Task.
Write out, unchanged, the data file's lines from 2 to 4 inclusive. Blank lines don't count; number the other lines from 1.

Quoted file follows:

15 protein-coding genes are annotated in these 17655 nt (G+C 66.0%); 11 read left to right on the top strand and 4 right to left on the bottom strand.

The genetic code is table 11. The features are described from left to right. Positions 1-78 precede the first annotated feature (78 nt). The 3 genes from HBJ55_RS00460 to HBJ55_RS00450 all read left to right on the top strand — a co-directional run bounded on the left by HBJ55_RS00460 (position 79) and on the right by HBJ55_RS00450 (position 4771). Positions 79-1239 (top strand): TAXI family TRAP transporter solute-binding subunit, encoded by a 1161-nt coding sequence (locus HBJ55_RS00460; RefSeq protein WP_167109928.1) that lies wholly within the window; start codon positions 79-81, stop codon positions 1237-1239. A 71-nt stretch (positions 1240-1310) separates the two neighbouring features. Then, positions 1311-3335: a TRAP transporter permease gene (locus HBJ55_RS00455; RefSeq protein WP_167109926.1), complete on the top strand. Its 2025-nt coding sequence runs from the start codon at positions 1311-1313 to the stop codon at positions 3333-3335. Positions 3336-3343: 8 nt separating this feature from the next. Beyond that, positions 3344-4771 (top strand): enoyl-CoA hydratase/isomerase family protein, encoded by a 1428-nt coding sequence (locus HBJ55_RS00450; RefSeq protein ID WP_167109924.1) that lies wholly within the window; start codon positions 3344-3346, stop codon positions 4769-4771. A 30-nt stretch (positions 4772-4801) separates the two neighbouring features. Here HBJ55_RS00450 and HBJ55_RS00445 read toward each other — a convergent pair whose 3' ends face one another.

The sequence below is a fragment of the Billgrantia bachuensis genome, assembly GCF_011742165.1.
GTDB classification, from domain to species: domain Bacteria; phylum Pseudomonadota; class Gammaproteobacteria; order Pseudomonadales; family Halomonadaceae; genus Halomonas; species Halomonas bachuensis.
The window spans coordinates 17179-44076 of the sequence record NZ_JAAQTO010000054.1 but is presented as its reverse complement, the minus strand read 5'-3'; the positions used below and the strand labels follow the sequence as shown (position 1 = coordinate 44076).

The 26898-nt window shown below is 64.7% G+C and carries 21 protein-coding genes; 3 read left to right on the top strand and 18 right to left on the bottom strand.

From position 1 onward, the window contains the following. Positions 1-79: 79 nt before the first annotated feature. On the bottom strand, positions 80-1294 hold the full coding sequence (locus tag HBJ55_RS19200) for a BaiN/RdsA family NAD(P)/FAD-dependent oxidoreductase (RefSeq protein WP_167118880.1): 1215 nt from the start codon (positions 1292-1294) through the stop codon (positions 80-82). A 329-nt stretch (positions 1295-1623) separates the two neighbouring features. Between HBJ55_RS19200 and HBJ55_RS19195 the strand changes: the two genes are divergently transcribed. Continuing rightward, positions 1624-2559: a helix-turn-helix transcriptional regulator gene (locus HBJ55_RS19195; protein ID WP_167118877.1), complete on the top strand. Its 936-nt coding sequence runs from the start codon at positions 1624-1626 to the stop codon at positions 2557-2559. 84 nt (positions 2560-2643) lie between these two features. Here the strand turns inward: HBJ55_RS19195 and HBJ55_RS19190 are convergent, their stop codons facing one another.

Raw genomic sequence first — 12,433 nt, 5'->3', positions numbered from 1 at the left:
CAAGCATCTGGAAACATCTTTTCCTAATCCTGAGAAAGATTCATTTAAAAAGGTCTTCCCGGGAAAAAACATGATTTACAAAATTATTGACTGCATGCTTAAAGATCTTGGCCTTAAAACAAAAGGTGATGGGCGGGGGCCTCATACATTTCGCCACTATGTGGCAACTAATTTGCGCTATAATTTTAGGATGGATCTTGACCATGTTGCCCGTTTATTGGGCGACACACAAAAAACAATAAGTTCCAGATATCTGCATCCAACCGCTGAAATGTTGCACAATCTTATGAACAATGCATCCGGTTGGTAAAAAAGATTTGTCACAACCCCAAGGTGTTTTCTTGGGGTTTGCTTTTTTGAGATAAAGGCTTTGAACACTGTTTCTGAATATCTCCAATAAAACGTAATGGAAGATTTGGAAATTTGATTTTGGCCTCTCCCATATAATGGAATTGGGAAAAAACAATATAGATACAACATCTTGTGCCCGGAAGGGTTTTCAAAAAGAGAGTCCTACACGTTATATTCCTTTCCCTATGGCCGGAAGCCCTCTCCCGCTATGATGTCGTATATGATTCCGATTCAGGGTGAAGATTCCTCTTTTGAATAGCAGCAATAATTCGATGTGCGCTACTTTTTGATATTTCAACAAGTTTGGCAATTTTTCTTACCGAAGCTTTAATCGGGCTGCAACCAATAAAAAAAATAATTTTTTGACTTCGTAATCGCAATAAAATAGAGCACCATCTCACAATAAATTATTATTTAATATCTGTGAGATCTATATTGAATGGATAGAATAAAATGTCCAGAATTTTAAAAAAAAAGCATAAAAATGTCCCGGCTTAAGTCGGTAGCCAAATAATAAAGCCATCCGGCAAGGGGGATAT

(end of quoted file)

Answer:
The genetic code is table 11. The features are described from left to right. Positions 1-78 precede the first annotated feature (78 nt). The 3 genes from HBJ55_RS00460 to HBJ55_RS00450 all read left to right on the top strand — a co-directional run bounded on the left by HBJ55_RS00460 (position 79) and on the right by HBJ55_RS00450 (position 4771). Positions 79-1239 (top strand): TAXI family TRAP transporter solute-binding subunit, encoded by a 1161-nt coding sequence (locus HBJ55_RS00460; RefSeq protein WP_167109928.1) that lies wholly within the window; start codon positions 79-81, stop codon positions 1237-1239. A 71-nt stretch (positions 1240-1310) separates the two neighbouring features. Then, positions 1311-3335: a TRAP transporter permease gene (locus HBJ55_RS00455; RefSeq protein WP_167109926.1), complete on the top strand. Its 2025-nt coding sequence runs from the start codon at positions 1311-1313 to the stop codon at positions 3333-3335. Positions 3336-3343: 8 nt separating this feature from the next. Beyond that, positions 3344-4771 (top strand): enoyl-CoA hydratase/isomerase family protein, encoded by a 1428-nt coding sequence (locus HBJ55_RS00450; RefSeq protein ID WP_167109924.1) that lies wholly within the window; start codon positions 3344-3346, stop codon positions 4769-4771. A 30-nt stretch (positions 4772-4801) separates the two neighbouring features. Here HBJ55_RS00450 and HBJ55_RS00445 read toward each other — a convergent pair whose 3' ends face one another.

The sequence below is a fragment of the Billgrantia bachuensis genome, assembly GCF_011742165.1.
GTDB classification, from domain to species: domain Bacteria; phylum Pseudomonadota; class Gammaproteobacteria; order Pseudomonadales; family Halomonadaceae; genus Halomonas; species Halomonas bachuensis.